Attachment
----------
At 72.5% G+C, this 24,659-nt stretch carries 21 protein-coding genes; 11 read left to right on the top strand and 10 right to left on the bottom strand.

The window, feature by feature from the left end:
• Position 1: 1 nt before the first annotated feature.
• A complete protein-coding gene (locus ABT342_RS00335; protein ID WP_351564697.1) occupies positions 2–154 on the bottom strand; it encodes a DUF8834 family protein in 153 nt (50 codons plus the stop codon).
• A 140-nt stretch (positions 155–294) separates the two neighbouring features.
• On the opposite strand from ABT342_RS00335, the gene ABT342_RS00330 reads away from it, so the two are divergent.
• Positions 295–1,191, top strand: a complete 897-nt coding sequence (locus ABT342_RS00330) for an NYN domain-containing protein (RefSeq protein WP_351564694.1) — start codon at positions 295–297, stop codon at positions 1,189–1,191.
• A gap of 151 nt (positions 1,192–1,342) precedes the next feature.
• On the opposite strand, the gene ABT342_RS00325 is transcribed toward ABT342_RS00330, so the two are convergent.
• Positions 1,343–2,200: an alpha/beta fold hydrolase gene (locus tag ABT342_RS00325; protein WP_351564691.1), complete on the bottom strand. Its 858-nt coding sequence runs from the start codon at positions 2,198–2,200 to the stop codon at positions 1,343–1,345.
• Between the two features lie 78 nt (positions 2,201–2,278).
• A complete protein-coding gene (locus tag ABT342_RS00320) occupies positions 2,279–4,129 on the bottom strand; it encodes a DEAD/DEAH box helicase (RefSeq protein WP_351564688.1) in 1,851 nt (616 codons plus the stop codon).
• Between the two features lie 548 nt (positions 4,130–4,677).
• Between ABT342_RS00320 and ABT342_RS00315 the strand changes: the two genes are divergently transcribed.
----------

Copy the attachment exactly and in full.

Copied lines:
At 72.5% G+C, this 24,659-nt stretch carries 21 protein-coding genes; 11 read left to right on the top strand and 10 right to left on the bottom strand.

The window, feature by feature from the left end:
• Position 1: 1 nt before the first annotated feature.
• A complete protein-coding gene (locus ABT342_RS00335; protein ID WP_351564697.1) occupies positions 2–154 on the bottom strand; it encodes a DUF8834 family protein in 153 nt (50 codons plus the stop codon).
• A 140-nt stretch (positions 155–294) separates the two neighbouring features.
• On the opposite strand from ABT342_RS00335, the gene ABT342_RS00330 reads away from it, so the two are divergent.
• Positions 295–1,191, top strand: a complete 897-nt coding sequence (locus ABT342_RS00330) for an NYN domain-containing protein (RefSeq protein WP_351564694.1) — start codon at positions 295–297, stop codon at positions 1,189–1,191.
• A gap of 151 nt (positions 1,192–1,342) precedes the next feature.
• On the opposite strand, the gene ABT342_RS00325 is transcribed toward ABT342_RS00330, so the two are convergent.
• Positions 1,343–2,200: an alpha/beta fold hydrolase gene (locus tag ABT342_RS00325; protein WP_351564691.1), complete on the bottom strand. Its 858-nt coding sequence runs from the start codon at positions 2,198–2,200 to the stop codon at positions 1,343–1,345.
• Between the two features lie 78 nt (positions 2,201–2,278).
• A complete protein-coding gene (locus tag ABT342_RS00320) occupies positions 2,279–4,129 on the bottom strand; it encodes a DEAD/DEAH box helicase (RefSeq protein WP_351564688.1) in 1,851 nt (616 codons plus the stop codon).
• Between the two features lie 548 nt (positions 4,130–4,677).
• Between ABT342_RS00320 and ABT342_RS00315 the strand changes: the two genes are divergently transcribed.